September 3, 2005 By Wayne Hanson
I was pleasantly surprised to learn that Intel and its partners are doing some important work in cities and counties to bring to the streets the applications we've known could transform government, and improve cities and civic life.
For example, remember CAMEO ("Computer Aided Management of Emergency Operations")? I covered it as something fairly new back in 1989 when I first started with Government Technology magazine. I found out that CAMEO is still being used by emergency responders who face chemical hazards, but primarily as a reference manual for toxic substances, and a plume-tracking and mapping application. Originally, the idea was to map building interiors to show first responders where chemicals were stored. That proved to be too big a job for software running on a 1980s-era Macintosh, especially in large cities with hundreds of large buildings. But as I found out at the Accela conference, incident responders are now using wireless devices to tap into files at that level of detail for the buildings they are entering.
Cleveland's Todd Q. Adams talked about the realities of deploying an enterprise licensing, permits and inspection application through 11 city departments. After the session, a former CIO explained that prior to the enterprise system, everything was paper based and often backlogged, and it took months to get a building permit or a restaurant inspection entered into the system. Now, the enterprise application and wireless rollout are speeding up the process, making it more accurate and getting departments to work together.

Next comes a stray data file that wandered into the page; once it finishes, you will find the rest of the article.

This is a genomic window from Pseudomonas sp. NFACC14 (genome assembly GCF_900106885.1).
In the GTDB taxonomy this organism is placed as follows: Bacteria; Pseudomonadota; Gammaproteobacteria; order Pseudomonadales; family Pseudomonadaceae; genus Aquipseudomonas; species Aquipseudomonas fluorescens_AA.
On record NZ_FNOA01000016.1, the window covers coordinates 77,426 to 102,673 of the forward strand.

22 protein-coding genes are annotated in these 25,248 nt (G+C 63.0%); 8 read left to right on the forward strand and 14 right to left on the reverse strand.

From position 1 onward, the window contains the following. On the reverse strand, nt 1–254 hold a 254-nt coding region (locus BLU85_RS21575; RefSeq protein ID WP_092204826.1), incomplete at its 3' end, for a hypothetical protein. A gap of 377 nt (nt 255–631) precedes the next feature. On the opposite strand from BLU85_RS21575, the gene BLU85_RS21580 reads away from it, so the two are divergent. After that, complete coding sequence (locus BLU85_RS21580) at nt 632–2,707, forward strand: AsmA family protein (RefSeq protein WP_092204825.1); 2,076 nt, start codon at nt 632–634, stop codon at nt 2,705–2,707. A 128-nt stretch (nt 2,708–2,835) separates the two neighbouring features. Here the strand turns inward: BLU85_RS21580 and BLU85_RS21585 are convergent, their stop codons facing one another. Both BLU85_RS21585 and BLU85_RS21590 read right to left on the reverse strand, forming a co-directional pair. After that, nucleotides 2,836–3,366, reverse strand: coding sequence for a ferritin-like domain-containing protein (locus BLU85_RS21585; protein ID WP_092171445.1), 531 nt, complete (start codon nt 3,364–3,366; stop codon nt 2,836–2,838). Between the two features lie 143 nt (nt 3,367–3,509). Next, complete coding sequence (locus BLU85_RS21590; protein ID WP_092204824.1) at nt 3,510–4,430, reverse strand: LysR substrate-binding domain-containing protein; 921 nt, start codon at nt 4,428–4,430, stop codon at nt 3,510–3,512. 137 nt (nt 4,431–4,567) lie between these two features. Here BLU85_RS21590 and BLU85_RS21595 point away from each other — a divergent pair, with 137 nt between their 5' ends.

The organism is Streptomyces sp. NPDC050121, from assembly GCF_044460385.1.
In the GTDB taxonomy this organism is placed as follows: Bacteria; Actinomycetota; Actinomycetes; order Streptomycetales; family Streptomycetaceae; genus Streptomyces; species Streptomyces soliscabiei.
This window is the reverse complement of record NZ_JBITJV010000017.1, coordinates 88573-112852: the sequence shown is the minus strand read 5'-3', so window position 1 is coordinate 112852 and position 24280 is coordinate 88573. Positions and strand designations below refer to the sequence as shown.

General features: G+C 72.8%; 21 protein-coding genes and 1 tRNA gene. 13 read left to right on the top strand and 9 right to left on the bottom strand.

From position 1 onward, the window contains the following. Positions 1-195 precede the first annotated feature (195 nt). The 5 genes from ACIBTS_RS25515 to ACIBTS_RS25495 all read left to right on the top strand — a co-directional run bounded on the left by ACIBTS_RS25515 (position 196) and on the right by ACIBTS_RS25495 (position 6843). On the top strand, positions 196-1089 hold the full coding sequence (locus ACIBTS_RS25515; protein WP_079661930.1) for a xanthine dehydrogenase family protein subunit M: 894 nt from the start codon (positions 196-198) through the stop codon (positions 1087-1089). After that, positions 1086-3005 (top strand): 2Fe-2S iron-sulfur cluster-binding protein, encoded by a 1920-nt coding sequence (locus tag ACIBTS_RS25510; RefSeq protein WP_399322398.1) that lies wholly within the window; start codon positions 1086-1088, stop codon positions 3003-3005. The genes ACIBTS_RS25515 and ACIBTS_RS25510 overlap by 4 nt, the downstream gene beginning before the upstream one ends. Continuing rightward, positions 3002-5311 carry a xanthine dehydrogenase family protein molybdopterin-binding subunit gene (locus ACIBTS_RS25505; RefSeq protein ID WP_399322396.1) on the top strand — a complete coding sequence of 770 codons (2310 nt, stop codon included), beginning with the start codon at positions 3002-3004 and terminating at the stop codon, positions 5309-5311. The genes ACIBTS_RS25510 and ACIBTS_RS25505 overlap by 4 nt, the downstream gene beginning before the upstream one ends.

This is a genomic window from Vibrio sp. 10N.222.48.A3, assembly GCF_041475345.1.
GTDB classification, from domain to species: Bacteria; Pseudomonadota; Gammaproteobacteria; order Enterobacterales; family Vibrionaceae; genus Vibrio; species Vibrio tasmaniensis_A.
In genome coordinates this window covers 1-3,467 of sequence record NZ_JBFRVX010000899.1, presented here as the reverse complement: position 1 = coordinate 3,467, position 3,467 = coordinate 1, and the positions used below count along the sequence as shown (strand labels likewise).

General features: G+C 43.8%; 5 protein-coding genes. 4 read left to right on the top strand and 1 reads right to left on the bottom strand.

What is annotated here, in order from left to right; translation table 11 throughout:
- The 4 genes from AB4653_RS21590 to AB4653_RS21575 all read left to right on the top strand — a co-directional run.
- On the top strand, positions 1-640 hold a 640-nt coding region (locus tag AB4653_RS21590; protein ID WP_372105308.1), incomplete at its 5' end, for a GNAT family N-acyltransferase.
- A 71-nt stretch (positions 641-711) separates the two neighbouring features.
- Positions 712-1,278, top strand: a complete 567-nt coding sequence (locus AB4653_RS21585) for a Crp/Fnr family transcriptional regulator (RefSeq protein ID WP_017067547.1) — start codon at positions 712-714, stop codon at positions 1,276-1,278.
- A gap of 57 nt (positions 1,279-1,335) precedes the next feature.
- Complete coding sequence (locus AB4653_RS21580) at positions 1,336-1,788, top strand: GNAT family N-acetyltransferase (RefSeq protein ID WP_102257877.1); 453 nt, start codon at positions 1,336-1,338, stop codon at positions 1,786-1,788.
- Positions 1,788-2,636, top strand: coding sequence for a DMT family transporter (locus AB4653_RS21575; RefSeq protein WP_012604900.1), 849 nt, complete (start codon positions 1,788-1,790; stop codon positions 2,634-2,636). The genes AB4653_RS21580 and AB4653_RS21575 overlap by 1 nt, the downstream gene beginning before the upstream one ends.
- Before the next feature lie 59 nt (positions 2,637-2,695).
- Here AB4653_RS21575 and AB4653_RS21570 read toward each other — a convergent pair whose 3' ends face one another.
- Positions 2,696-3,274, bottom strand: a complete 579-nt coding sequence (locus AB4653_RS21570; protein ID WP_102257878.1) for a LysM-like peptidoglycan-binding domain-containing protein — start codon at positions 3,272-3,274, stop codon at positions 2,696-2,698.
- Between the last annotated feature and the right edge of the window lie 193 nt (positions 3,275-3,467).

The conference sessions were well attended with lots of interaction and plenty of hard-nosed questions from people who are implementing these systems or are considering them. Questions like: "$40-60,000 per square mile to roll out wireless? How do you expect me to sell the city council on that?" Discussion included costs, and return on investment. Intel developed an ROI calculator that looks at the realities of these systems, and includes strategies to reduce up-front costs. Presenters said they expect it to be featured on the new Digital Communities Web site.
I was impressed at how the presenters from Accela, Intel, Cisco and other companies opened up to questions, and didn't PR their way around the tough ones. After a full day of the conference, I think the Digital Communities initiative has the potential, the street smarts and the industry backing to help cities, counties and regions take the next steps beyond "e-government" and "hot zones" and to engage information technology in the task of building the truly connected and prosperous communities we have envisioned.
All over the country, community leaders are looking to boost economic development through various initiatives. One key element in many of those initiatives is the use of information technology. When local governments build IT infrastructure, create e-government applications, assist high-tech startups or otherwise focus on technology, they create conditions that draw businesses to their communities and help retain skilled workers. This paper discusses and provides examples of these various ways local government can use technology to ultimately make a community more attractive to businesses, visitors and residents.